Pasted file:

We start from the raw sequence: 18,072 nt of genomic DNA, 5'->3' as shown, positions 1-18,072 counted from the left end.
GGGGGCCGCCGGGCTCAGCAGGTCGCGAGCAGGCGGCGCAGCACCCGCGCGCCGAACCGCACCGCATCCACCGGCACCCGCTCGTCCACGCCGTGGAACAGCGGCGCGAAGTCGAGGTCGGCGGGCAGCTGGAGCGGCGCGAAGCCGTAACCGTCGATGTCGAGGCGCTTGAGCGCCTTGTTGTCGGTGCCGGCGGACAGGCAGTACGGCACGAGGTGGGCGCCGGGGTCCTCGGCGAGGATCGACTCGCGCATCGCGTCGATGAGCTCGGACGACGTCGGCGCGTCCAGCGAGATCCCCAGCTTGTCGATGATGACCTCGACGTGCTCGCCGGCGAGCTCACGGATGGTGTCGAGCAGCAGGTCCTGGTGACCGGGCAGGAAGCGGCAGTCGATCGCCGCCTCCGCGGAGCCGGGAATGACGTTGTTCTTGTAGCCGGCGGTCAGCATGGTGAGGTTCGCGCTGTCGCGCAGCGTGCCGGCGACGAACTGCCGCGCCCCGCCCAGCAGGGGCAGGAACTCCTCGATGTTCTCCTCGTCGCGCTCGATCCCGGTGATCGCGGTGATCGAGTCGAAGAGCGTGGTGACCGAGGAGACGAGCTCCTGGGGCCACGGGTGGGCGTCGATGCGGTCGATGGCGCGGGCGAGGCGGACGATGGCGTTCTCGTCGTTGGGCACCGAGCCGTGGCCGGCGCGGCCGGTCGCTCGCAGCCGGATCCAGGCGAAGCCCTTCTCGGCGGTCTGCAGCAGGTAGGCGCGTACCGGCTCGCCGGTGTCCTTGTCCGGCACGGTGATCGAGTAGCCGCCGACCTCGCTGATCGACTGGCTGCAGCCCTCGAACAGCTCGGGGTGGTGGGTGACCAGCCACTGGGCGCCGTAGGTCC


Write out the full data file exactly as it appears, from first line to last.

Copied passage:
We start from the raw sequence: 18,072 nt of genomic DNA, 5'->3' as shown, positions 1-18,072 counted from the left end.
GGGGGCCGCCGGGCTCAGCAGGTCGCGAGCAGGCGGCGCAGCACCCGCGCGCCGAACCGCACCGCATCCACCGGCACCCGCTCGTCCACGCCGTGGAACAGCGGCGCGAAGTCGAGGTCGGCGGGCAGCTGGAGCGGCGCGAAGCCGTAACCGTCGATGTCGAGGCGCTTGAGCGCCTTGTTGTCGGTGCCGGCGGACAGGCAGTACGGCACGAGGTGGGCGCCGGGGTCCTCGGCGAGGATCGACTCGCGCATCGCGTCGATGAGCTCGGACGACGTCGGCGCGTCCAGCGAGATCCCCAGCTTGTCGATGATGACCTCGACGTGCTCGCCGGCGAGCTCACGGATGGTGTCGAGCAGCAGGTCCTGGTGACCGGGCAGGAAGCGGCAGTCGATCGCCGCCTCCGCGGAGCCGGGAATGACGTTGTTCTTGTAGCCGGCGGTCAGCATGGTGAGGTTCGCGCTGTCGCGCAGCGTGCCGGCGACGAACTGCCGCGCCCCGCCCAGCAGGGGCAGGAACTCCTCGATGTTCTCCTCGTCGCGCTCGATCCCGGTGATCGCGGTGATCGAGTCGAAGAGCGTGGTGACCGAGGAGACGAGCTCCTGGGGCCACGGGTGGGCGTCGATGCGGTCGATGGCGCGGGCGAGGCGGACGATGGCGTTCTCGTCGTTGGGCACCGAGCCGTGGCCGGCGCGGCCGGTCGCTCGCAGCCGGATCCAGGCGAAGCCCTTCTCGGCGGTCTGCAGCAGGTAGGCGCGTACCGGCTCGCCGGTGTCCTTGTCCGGCACGGTGATCGAGTAGCCGCCGACCTCGCTGATCGACTGGCTGCAGCCCTCGAACAGCTCGGGGTGGTGGGTGACCAGCCACTGGGCGCCGTAGGTCC